smartypants

I got accepted to grad school.

Starting this fall, I’ll be taking classes part-time towards an MPA.

How the hell am I going to pay for this?

Where am I going to find the time for this?

Whose idea was this again?

Oh my God, though, this means I get to get GRADED again. Please understand that I love being graded. Where else can you get such easily quantifiable validation and affirmation?

oooh grademegrademegrademe

I’m going back to grad school. holy shit.

Let’s hope I get it right this time.

heart throb

It will not surprise you when I admit that I am an absolute sucker for an good gothic romance novel.

I grew up in a crumbling old Victorian house that was left to us by my great aunt. This bequest happily included all of her wonderfully moldering possessions — and amid all the decorated blown egg shells and embroidered handkerchiefs and staffordshire china was one carefully preserved shelf of old, well-loved books.

Most of these were cheesy old stories of Cape Cod, which she collected avidly. But there was one row of tiny, red, leather-bound books. These books were her favorites.

I remember there were about twenty of these identically bound red books, each only about five inches tall and four inches wide, but the only titles I can remember from the set are MacBeth and Jane Eyre. Those were the ones that I read, over and over.

I went back to them after each brief infatuation with more modern authors, like Louisa May Alcott and Wilkie Collins. In my teens, I discovered old Harlequin romances — not the modern ones with tumescent manhoods and heaving bosoms– but the old titles from the 60′s that held fast to the formula laid down in the best, the classic, Jane Eyre.

A young, poor, innocent girl on the verge of womanhood comes into contact with an older man who is rude/mean/beastly to her. It soon emerges that he has a dark past that torments him. TORMENTS HIM.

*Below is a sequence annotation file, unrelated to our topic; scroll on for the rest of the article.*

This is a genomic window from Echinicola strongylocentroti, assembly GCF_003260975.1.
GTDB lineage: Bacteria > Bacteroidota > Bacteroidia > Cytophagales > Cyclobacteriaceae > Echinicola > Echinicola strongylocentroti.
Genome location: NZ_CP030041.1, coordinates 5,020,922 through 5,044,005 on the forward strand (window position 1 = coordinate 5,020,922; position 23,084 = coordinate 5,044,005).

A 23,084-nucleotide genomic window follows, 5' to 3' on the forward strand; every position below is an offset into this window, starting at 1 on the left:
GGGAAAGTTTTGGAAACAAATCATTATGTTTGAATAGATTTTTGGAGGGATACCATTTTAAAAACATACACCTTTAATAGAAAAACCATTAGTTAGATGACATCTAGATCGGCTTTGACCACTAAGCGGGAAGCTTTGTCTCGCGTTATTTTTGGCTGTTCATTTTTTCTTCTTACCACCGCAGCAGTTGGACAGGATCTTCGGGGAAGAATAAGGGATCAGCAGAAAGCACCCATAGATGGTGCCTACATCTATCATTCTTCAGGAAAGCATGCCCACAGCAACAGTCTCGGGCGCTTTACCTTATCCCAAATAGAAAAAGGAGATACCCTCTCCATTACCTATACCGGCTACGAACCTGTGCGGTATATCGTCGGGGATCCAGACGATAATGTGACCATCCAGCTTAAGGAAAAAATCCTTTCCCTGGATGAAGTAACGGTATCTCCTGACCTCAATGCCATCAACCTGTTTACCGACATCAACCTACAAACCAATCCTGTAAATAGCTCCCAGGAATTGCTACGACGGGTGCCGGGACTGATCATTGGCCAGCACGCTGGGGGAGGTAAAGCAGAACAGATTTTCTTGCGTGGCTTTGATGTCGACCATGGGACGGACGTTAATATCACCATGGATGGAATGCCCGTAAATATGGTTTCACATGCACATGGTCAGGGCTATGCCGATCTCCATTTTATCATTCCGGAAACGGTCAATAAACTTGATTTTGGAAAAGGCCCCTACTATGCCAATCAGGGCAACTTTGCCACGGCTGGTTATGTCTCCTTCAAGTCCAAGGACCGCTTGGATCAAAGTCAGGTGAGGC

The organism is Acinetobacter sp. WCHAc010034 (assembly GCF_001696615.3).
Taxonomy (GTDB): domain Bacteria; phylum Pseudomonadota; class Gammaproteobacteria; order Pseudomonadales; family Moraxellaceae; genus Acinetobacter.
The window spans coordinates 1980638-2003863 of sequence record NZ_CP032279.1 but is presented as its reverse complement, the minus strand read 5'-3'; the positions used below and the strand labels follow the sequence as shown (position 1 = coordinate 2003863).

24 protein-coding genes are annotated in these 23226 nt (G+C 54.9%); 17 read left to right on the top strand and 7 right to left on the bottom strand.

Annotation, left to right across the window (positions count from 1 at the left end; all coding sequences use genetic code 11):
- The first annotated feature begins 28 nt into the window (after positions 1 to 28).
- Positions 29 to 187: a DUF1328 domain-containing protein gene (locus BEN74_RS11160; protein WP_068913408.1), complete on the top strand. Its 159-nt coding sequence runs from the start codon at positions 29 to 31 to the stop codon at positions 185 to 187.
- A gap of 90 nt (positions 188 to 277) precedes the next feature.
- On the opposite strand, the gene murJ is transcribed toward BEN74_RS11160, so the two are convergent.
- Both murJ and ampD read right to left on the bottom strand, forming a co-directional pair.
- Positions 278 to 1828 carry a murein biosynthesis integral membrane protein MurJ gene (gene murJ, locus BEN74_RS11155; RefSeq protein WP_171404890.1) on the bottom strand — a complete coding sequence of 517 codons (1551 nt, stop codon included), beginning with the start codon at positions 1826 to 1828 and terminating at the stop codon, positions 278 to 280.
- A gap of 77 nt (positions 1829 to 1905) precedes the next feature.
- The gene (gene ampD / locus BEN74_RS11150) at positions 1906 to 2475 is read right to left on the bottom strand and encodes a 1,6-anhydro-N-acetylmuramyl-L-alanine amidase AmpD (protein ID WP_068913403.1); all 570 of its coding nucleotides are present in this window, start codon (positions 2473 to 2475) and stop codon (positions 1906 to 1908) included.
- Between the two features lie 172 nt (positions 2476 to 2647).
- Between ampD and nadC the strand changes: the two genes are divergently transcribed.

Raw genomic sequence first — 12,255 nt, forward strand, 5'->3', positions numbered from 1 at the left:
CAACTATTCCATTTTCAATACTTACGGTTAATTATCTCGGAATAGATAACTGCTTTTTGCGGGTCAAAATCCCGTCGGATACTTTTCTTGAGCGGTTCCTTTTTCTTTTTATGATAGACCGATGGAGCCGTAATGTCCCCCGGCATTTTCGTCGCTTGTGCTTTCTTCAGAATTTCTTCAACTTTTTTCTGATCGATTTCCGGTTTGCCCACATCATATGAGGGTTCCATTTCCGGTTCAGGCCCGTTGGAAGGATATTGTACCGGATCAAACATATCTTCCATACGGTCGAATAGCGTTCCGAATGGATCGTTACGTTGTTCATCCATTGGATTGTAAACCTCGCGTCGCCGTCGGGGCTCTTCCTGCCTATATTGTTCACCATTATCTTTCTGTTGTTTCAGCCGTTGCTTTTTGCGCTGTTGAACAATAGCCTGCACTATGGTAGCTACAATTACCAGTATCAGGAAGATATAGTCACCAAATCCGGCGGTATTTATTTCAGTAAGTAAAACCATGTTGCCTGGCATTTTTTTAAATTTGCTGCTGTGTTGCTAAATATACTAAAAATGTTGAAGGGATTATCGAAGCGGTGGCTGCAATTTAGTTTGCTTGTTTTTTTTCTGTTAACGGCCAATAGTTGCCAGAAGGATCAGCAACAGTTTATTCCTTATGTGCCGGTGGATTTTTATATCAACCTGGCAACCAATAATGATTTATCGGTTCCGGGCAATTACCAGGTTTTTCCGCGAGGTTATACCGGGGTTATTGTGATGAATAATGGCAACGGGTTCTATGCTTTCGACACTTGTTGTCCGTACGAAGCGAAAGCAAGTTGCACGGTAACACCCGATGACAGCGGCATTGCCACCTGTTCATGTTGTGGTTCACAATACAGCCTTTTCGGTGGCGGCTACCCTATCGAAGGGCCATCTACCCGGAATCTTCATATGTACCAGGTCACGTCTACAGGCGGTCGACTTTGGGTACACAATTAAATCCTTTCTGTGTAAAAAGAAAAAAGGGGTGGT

He realizes that only she can save him from the demons that haunt him. He realizes this only AFTER he has somehow managed to permanently alienate her, either by seeming to be in love with another, more worldly woman from his own class, or by some sort of profound amplification of said original beastliness.

Only when he has driven her away does he realize, IN ANGUISH, that he needs her.

This was it. This was the part that got me. When this moment of male anguish arrived, when I read that part of the story, the oddest thing would happen.

My palms would start to ache. No, throb. It kind of hurt.

An example:

My favorite old time Harlequin of all time was this utterly fantastic book called Devil in Disguise. It was awful, really, by which I mean AWESOME and desperately British and it is amazing that it was written as recently as 1981, so outdated are the characters and the stereotypes they represent.

The girl is named Clare, the man, Lazar. He’s some sort of Greek shipping magnate. He abducts her to his Greek island in retribution for some supposed crime of her brother, Kip — I think he was supposed to have defiled Lazar’s sister, or something. So Lazar was going to do the same to Clare. And oh, I can’t go on. IT’S JUST TOO AWFUL.

Of course he doesn’t TOUCH her and then he falls in LOVE with her and is filled with SOUL-SEARING REMORSE and so he sends her packing back to ENGLAND where she pines away for him amid her pale, wan suitors named things like CLIVE and NEVILLE.

Then she decides to write him a Christmas card because that’s what you do when someone ABDUCTS YOU WITH THE INTENT OF SEDUCING YOU. You add him to your Christmas card list. And sign it, very thoughtfully, Love, Clare.

So he comes sweeping back in from Thessalonika or wherever in his private jet and takes her back to his villa in Greece where he sits her down and very seriously — ACHINGLY — asks her if she meant what she wrote in her card.

Does she really love him?

At one point in the conversation she says something about how she was kind of afraid of him, you know, because of the whole abduction thing, and this PAINS him so that he has to turn his manly head away from her, corded muscles ridging his taut neck with the strain of it all. of having caused pain to the woman he loved.

I’m telling you, I read this book maybe fifty, sixty times.

And every time, when I got to the point where Lazar turns his head and weeps a manly tear, every single time, my palms would ache.

For. Real.

This brings me to tonight. Tonight I watched the latest Masterpiece Theatre, the fabulously gothic reproduction of Jane Eyre.